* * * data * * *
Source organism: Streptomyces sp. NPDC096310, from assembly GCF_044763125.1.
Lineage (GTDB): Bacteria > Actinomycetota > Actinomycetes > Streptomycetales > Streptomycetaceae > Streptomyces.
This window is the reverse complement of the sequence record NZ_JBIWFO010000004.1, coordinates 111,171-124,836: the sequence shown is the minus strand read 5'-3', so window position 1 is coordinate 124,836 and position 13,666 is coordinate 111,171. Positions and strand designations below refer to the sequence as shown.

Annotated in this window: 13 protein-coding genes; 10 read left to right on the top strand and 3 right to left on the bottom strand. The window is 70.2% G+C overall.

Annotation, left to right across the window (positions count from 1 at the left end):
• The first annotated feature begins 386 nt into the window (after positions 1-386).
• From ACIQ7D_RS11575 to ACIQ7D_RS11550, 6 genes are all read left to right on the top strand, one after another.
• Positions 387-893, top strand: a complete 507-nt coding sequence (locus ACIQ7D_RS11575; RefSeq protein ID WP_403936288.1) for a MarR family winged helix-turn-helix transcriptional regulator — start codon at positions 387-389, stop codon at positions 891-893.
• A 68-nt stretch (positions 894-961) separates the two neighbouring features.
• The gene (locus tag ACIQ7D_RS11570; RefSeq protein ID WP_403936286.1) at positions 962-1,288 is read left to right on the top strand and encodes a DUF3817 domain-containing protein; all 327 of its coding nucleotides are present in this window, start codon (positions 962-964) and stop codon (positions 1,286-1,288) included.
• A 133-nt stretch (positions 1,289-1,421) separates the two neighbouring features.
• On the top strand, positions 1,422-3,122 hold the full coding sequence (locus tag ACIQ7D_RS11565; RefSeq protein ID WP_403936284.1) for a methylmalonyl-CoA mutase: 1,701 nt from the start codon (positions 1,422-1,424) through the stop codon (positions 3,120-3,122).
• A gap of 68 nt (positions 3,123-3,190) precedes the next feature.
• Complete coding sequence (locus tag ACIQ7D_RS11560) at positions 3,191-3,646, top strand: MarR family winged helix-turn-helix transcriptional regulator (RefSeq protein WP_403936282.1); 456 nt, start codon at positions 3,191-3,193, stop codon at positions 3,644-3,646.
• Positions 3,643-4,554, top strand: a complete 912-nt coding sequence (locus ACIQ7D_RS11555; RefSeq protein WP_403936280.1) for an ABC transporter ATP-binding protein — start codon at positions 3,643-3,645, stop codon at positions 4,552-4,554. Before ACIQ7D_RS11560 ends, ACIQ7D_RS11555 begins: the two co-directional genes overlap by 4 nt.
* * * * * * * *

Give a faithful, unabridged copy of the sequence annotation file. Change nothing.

Source organism: Streptomyces sp. NPDC096310, from assembly GCF_044763125.1.
Lineage (GTDB): Bacteria > Actinomycetota > Actinomycetes > Streptomycetales > Streptomycetaceae > Streptomyces.
This window is the reverse complement of the sequence record NZ_JBIWFO010000004.1, coordinates 111,171-124,836: the sequence shown is the minus strand read 5'-3', so window position 1 is coordinate 124,836 and position 13,666 is coordinate 111,171. Positions and strand designations below refer to the sequence as shown.

Annotated in this window: 13 protein-coding genes; 10 read left to right on the top strand and 3 right to left on the bottom strand. The window is 70.2% G+C overall.

Annotation, left to right across the window (positions count from 1 at the left end):
• The first annotated feature begins 386 nt into the window (after positions 1-386).
• From ACIQ7D_RS11575 to ACIQ7D_RS11550, 6 genes are all read left to right on the top strand, one after another.
• Positions 387-893, top strand: a complete 507-nt coding sequence (locus ACIQ7D_RS11575; RefSeq protein ID WP_403936288.1) for a MarR family winged helix-turn-helix transcriptional regulator — start codon at positions 387-389, stop codon at positions 891-893.
• A 68-nt stretch (positions 894-961) separates the two neighbouring features.
• The gene (locus tag ACIQ7D_RS11570; RefSeq protein ID WP_403936286.1) at positions 962-1,288 is read left to right on the top strand and encodes a DUF3817 domain-containing protein; all 327 of its coding nucleotides are present in this window, start codon (positions 962-964) and stop codon (positions 1,286-1,288) included.
• A 133-nt stretch (positions 1,289-1,421) separates the two neighbouring features.
• On the top strand, positions 1,422-3,122 hold the full coding sequence (locus tag ACIQ7D_RS11565; RefSeq protein ID WP_403936284.1) for a methylmalonyl-CoA mutase: 1,701 nt from the start codon (positions 1,422-1,424) through the stop codon (positions 3,120-3,122).
• A gap of 68 nt (positions 3,123-3,190) precedes the next feature.
• Complete coding sequence (locus tag ACIQ7D_RS11560) at positions 3,191-3,646, top strand: MarR family winged helix-turn-helix transcriptional regulator (RefSeq protein WP_403936282.1); 456 nt, start codon at positions 3,191-3,193, stop codon at positions 3,644-3,646.
• Positions 3,643-4,554, top strand: a complete 912-nt coding sequence (locus ACIQ7D_RS11555; RefSeq protein WP_403936280.1) for an ABC transporter ATP-binding protein — start codon at positions 3,643-3,645, stop codon at positions 4,552-4,554. Before ACIQ7D_RS11560 ends, ACIQ7D_RS11555 begins: the two co-directional genes overlap by 4 nt.